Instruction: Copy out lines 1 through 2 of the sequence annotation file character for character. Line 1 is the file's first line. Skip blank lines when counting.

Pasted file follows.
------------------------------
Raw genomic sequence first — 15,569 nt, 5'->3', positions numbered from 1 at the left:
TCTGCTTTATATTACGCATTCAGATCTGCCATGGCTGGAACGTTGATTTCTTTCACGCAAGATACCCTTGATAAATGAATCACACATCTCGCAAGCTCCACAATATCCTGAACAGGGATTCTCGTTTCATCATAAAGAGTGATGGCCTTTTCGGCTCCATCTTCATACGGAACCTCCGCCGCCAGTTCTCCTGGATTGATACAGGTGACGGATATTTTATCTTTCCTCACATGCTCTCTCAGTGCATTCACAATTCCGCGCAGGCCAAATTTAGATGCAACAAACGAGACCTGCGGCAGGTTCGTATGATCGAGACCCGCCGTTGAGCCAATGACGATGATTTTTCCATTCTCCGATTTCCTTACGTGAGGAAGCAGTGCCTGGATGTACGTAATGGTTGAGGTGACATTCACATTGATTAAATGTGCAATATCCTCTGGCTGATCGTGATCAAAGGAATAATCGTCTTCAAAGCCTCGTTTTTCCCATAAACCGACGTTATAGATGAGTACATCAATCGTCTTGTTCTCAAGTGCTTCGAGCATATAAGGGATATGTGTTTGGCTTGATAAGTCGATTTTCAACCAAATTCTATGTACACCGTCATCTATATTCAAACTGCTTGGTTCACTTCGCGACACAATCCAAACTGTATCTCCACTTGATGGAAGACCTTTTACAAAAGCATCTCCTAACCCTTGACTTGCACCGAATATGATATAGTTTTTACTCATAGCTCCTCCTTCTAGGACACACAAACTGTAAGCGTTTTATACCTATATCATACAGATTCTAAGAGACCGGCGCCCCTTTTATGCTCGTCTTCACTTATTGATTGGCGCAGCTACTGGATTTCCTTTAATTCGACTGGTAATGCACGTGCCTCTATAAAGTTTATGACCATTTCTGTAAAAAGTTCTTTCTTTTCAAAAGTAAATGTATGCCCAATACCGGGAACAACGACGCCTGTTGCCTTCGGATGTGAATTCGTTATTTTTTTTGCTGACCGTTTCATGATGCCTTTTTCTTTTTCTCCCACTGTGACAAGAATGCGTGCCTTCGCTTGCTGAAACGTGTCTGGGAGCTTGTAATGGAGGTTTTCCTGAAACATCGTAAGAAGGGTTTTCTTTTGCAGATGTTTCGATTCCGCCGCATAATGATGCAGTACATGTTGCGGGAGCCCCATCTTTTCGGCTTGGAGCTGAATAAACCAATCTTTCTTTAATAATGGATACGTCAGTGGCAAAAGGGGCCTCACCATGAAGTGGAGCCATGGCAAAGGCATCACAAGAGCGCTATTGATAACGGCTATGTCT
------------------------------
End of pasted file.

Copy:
Raw genomic sequence first — 15,569 nt, 5'->3', positions numbered from 1 at the left:
TCTGCTTTATATTACGCATTCAGATCTGCCATGGCTGGAACGTTGATTTCTTTCACGCAAGATACCCTTGATAAATGAATCACACATCTCGCAAGCTCCACAATATCCTGAACAGGGATTCTCGTTTCATCATAAAGAGTGATGGCCTTTTCGGCTCCATCTTCATACGGAACCTCCGCCGCCAGTTCTCCTGGATTGATACAGGTGACGGATATTTTATCTTTCCTCACATGCTCTCTCAGTGCATTCACAATTCCGCGCAGGCCAAATTTAGATGCAACAAACGAGACCTGCGGCAGGTTCGTATGATCGAGACCCGCCGTTGAGCCAATGACGATGATTTTTCCATTCTCCGATTTCCTTACGTGAGGAAGCAGTGCCTGGATGTACGTAATGGTTGAGGTGACATTCACATTGATTAAATGTGCAATATCCTCTGGCTGATCGTGATCAAAGGAATAATCGTCTTCAAAGCCTCGTTTTTCCCATAAACCGACGTTATAGATGAGTACATCAATCGTCTTGTTCTCAAGTGCTTCGAGCATATAAGGGATATGTGTTTGGCTTGATAAGTCGATTTTCAACCAAATTCTATGTACACCGTCATCTATATTCAAACTGCTTGGTTCACTTCGCGACACAATCCAAACTGTATCTCCACTTGATGGAAGACCTTTTACAAAAGCATCTCCTAACCCTTGACTTGCACCGAATATGATATAGTTTTTACTCATAGCTCCTCCTTCTAGGACACACAAACTGTAAGCGTTTTATACCTATATCATACAGATTCTAAGAGACCGGCGCCCCTTTTATGCTCGTCTTCACTTATTGATTGGCGCAGCTACTGGATTTCCTTTAATTCGACTGGTAATGCACGTGCCTCTATAAAGTTTATGACCATTTCTGTAAAAAGTTCTTTCTTTTCAAAAGTAAATGTATGCCCAATACCGGGAACAACGACGCCTGTTGCCTTCGGATGTGAATTCGTTATTTTTTTTGCTGACCGTTTCATGATGCCTTTTTCTTTTTCTCCCACTGTGACAAGAATGCGTGCCTTCGCTTGCTGAAACGTGTCTGGGAGCTTGTAATGGAGGTTTTCCTGAAACATCGTAAGAAGGGTTTTCTTTTGCAGATGTTTCGATTCCGCCGCATAATGATGCAGTACATGTTGCGGGAGCCCCATCTTTTCGGCTTGGAGCTGAATAAACCAATCTTTCTTTAATAATGGATACGTCAGTGGCAAAAGGGGCCTCACCATGAAGTGGAGCCATGGCAAAGGCATCACAAGAGCGCTATTGATAACGGCTATGTCT